Review: Isolation by David Moody
They say that all good things must come to an end, and this eBook only release of Isolation brings David Moody’s zombie writing to an end, collecting his remaining fiction together and drawing a line underneath his undead work. Never say never, of course, because horror has a way of coming back from, ahem, the dead, but for now those of us who have been on Moody’s journey through the zombie apocalypse can step into his cadaver filled world one final time.
There are five stories in this collection, the main one being the titular Isolation, a novella based on a screenplay that Moody had been working on developing into a movie with Colchester based director Will Wright but which had, as these projects often do unfortunately, stalled. Telling the tale of Keith, a socially awkward young man who initially finds himself alone among the suddenly deceased rest of the world, Isolation is a taut piece of character driven writing.
Once he encounters the teenage Anna, who may not be quite who she appears to be, the reader is drawn into the development of his Keith’s character as he finds his inner strength and confidence, but rather than turning into the by numbers hero of the hour, Moody deftly wrong foots us in a way that once we see where he’s going, is perhaps more realistic than the emergence of yet another wasteland warrior.
To say more would be to spoil the Isolation experience, but it is worth noting that while all of the tales in this collection are set in familiar Moody territory, none of them are in the Autumn universe and do benefit from this, as he is able to play around with the rules he has previously created, breaking them in a myriad of interesting ways.
Case in point is Who We Used To Be, which turns the usual zombie narrative on its head by exploring the apocalypse from the other side, quite literally. Written at the same time as the short story Priorities, which was the basis for Moody’s previous release The Cost Of Living and was included as a bonus with that tale (see my review here), he deliberately uses the same family unit but looks at their situation through a very dark mirror.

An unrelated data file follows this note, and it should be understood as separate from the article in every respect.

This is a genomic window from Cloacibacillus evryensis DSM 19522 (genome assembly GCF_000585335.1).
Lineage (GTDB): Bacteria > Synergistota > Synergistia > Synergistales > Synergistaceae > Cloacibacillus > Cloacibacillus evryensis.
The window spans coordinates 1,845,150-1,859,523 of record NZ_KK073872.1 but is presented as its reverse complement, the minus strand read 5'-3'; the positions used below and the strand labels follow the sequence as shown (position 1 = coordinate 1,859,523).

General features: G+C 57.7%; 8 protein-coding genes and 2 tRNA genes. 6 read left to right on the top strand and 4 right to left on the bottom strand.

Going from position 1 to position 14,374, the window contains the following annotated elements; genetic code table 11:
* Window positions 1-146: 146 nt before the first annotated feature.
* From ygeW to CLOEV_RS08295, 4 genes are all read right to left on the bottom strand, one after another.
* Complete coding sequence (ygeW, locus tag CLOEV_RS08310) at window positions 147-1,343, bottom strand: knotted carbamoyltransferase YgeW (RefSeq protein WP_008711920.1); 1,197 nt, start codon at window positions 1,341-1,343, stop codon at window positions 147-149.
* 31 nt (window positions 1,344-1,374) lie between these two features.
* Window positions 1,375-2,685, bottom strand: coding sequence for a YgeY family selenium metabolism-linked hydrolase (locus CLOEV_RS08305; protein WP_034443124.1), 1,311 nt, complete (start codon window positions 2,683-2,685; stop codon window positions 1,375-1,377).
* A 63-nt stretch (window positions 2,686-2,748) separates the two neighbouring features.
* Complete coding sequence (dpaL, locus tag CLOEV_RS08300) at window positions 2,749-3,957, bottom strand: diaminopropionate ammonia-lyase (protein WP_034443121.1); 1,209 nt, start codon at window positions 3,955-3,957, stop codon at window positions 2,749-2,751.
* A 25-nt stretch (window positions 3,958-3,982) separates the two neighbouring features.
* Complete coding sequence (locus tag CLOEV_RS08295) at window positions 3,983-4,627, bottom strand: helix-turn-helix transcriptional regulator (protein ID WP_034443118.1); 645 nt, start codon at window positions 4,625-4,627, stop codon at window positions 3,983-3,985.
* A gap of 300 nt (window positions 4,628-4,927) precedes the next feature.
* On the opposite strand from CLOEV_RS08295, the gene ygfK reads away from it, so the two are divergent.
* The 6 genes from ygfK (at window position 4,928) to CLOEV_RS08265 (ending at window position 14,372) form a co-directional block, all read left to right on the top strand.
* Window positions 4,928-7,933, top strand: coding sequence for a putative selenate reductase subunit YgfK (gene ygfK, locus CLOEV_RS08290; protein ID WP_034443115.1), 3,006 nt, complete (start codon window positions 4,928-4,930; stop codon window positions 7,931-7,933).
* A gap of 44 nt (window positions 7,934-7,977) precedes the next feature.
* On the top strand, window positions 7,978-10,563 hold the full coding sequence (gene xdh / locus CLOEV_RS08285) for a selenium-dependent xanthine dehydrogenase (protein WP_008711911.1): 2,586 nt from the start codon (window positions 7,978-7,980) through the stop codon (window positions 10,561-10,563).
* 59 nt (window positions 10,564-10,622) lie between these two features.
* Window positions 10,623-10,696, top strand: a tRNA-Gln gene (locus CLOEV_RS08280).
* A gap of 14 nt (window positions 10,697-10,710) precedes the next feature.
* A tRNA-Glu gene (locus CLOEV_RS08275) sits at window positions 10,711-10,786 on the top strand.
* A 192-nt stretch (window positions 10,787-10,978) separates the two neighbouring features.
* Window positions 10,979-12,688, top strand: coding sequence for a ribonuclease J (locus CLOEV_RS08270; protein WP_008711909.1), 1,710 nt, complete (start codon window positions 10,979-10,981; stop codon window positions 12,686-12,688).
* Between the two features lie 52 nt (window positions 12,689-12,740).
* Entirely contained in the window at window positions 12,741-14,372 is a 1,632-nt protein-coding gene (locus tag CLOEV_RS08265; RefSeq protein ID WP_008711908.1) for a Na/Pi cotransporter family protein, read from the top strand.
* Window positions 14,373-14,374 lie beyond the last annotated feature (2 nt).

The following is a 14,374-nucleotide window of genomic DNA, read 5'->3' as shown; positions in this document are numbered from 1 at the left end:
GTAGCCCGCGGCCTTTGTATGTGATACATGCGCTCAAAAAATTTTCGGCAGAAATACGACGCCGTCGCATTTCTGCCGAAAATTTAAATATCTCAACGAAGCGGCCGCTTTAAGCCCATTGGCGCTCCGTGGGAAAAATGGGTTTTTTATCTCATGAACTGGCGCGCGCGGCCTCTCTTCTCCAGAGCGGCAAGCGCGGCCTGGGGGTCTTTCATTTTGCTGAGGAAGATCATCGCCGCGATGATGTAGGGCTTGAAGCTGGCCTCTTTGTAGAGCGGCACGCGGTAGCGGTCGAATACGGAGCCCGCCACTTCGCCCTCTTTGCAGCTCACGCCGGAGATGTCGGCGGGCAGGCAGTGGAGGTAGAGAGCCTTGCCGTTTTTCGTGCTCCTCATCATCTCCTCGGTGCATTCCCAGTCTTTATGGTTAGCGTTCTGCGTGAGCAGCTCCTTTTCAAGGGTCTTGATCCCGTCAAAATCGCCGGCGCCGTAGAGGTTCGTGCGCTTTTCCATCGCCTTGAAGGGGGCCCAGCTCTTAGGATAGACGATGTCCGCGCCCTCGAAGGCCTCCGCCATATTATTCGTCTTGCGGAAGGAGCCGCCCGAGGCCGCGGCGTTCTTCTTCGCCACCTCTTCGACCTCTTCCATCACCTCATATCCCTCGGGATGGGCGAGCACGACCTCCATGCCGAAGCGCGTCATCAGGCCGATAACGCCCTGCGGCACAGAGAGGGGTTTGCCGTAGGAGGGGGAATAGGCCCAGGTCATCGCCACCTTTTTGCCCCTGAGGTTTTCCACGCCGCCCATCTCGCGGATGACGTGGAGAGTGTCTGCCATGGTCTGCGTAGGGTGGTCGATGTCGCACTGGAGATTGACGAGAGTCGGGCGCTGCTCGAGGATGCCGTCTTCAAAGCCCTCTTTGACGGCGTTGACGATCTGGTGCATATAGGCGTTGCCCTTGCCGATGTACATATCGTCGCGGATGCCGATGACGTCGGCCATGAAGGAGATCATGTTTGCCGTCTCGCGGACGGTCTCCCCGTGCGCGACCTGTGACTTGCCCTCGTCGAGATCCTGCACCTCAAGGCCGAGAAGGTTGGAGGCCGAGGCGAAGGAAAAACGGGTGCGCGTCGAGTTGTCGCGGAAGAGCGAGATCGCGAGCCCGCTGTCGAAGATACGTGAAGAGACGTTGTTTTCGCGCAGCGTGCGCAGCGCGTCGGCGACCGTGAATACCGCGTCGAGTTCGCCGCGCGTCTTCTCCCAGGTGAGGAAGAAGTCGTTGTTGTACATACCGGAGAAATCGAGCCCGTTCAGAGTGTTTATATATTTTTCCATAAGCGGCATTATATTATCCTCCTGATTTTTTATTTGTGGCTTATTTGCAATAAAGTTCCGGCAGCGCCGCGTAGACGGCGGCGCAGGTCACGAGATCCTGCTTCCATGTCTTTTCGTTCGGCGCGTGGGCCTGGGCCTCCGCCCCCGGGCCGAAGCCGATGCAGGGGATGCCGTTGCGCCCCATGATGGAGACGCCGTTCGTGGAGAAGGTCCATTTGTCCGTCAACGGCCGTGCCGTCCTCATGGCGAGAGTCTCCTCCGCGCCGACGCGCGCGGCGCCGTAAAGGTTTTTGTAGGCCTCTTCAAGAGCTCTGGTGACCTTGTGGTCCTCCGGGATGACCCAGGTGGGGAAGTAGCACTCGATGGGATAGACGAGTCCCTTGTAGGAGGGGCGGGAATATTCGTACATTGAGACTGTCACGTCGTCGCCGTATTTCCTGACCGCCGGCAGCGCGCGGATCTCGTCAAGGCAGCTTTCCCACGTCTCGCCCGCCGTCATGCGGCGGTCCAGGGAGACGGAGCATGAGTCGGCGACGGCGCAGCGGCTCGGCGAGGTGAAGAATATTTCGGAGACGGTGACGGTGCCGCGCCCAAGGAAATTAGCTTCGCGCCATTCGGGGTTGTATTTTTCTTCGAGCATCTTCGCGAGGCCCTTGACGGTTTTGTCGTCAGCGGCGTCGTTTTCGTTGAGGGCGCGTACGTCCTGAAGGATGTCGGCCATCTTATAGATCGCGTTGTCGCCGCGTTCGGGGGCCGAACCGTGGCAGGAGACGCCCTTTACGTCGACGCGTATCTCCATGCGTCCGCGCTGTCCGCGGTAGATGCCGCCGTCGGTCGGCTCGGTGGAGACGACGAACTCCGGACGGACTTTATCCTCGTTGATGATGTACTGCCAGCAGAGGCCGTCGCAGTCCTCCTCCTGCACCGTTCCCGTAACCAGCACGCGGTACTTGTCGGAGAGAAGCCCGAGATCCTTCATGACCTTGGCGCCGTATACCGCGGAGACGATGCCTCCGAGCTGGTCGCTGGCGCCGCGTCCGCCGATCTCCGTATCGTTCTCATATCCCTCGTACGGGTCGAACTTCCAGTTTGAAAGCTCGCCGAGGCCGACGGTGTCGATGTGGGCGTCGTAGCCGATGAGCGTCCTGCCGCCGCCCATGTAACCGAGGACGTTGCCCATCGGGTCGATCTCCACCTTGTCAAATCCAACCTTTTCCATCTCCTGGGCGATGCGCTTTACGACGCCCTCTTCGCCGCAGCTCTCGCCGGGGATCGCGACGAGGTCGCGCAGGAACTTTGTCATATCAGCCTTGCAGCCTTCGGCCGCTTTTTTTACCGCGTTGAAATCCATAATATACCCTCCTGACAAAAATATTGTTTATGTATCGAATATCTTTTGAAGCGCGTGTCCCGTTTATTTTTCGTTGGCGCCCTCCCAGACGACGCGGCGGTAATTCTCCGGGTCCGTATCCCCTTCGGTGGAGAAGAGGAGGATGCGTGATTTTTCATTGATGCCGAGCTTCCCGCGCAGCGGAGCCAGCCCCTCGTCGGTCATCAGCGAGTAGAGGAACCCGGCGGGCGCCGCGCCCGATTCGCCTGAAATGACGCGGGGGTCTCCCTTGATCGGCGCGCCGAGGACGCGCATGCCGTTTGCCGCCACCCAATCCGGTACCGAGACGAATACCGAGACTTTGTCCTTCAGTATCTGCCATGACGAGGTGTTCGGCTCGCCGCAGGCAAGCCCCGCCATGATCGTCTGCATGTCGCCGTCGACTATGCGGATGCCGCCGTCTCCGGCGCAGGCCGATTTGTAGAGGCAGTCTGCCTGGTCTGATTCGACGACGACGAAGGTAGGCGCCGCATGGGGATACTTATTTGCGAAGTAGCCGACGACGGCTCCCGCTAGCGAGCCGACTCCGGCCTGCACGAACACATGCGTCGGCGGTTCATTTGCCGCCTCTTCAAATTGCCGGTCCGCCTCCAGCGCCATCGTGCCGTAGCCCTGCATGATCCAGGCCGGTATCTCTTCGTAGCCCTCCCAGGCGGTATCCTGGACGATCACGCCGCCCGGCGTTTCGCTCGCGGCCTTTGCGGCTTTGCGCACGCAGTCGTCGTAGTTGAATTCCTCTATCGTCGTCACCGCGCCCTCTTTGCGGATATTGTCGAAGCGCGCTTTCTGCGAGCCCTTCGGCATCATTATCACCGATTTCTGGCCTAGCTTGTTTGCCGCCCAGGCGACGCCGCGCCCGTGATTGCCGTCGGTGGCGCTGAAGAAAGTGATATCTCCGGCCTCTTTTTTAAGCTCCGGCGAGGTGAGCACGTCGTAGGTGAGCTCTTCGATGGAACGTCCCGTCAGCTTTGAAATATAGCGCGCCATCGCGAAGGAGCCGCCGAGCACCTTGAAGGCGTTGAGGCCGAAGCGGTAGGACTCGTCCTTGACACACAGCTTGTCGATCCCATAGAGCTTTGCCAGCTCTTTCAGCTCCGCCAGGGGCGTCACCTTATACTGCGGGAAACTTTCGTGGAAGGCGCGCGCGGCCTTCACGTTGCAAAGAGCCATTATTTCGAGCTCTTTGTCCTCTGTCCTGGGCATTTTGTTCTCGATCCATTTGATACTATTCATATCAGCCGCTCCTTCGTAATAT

The third story, Tightropes, is a hugely enjoyable romp that wouldn’t have been out of place being filmed as a Tales from The Crypt episode and offers another alternative perspective on the zombie apocalypse, while Muriel is an unashamedly light and, if not fluffy, then certainly whimsical piece that originally appeared in a zombie special published by SFX magazine. The final story, Wish I Was Here, was written specifically to close this collection and Moody’s current zombie canon, and serves as a very short, but very poignant coda.
While I’m a little sad to reach the end of Moody’s undead odyssey, I also have to concede that due to the sheer volume and quality of the Autumn experience and the associated side quests I do think that, for the time being anyway, he’s probably said everything he needs to say and is wisely quitting that world while he’s ahead. The upside of this is that we have two upcoming novels to look forward to – Strangers and 17 Days – and a four book horror/science fiction series called The Spaces Between. Having been enthralled with his recent reworkings of early novels Straight To You and Trust, I’m most definitely looking forward to exploring these new, zombie free (maybe!) worlds that Moody is bringing our way in the near future.
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